The price of diesel is expected to soar after the UK’s largest independent oil refinery went into administration, putting 1,000 jobs at risk. The company failed to reach an agreement with its lenders on its $1.75 billion credit line.
Diesel prices in particular are set to rise by up to 3p to a record £1.45 a liter. That would mean more than £100 to fill up a typical family saloon with a 70-litre tank.
There are also fears that, along with the EU embargo on Iranian oil and a walkout by tanker drivers, it will drive up prices on the forecourt.
However, Charles Hendry, the oil minister, said motorists should “carry on their lives as normal” after the Coryton plant in Essex, which supplies a fifth of fuel in London and the South East, halted supplies.
Meanwhile, Essar Energy has said its refinery in Stanlow was operating as normal, adding: “If there are opportunities to fill gaps in the market caused by the absence of Coryton we would obviously look to do so.”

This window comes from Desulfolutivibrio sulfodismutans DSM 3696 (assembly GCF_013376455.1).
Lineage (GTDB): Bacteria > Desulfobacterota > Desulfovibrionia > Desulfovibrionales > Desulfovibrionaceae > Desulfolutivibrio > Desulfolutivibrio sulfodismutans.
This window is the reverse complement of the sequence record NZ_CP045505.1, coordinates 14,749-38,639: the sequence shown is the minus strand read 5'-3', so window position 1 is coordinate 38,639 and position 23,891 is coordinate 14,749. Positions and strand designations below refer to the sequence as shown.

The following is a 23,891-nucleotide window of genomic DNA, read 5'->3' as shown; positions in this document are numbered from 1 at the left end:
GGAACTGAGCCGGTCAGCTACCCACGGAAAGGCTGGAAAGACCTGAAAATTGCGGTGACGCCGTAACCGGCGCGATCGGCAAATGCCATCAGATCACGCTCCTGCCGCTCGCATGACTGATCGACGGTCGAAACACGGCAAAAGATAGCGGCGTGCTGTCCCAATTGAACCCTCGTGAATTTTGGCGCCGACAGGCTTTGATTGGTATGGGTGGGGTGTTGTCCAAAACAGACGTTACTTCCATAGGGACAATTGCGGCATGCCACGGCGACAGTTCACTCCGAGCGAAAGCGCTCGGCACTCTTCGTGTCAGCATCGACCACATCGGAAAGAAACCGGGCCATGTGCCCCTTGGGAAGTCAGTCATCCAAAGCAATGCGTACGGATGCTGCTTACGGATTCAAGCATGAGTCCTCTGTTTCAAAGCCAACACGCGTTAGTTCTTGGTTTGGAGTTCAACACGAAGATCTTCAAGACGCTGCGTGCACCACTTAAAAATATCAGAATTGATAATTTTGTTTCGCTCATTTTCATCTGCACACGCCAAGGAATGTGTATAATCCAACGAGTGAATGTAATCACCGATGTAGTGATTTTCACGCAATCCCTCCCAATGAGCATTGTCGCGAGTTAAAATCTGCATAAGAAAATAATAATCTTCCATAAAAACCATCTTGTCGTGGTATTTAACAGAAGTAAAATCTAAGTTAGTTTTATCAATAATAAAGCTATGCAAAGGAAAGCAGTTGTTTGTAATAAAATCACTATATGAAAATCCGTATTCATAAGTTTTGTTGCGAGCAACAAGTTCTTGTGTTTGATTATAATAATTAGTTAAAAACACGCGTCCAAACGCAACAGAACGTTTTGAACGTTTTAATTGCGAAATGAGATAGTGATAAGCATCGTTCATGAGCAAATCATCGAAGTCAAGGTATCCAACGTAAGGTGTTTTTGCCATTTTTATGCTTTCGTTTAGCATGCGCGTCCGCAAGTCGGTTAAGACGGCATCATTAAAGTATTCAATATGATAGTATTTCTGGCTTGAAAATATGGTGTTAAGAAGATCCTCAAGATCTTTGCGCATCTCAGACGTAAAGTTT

Although Coryton has stopped supplying petrol, diesel, jet fuel and heating oil, it is continuing to refine them and is thought to have about a week until its supplies of crude oil run out and it is no longer able to continue.
Coryton was bought by Petroplus from BP in 2007 for $1.4bn (£900m). The company was downgraded by Standard & Poor’s late last year from B to CCC+.
A survey by energy consultancy Wood Mackenzie in 2010 found that 29 of 96 refineries in theEuropean Union did not generate a positive net cash margin.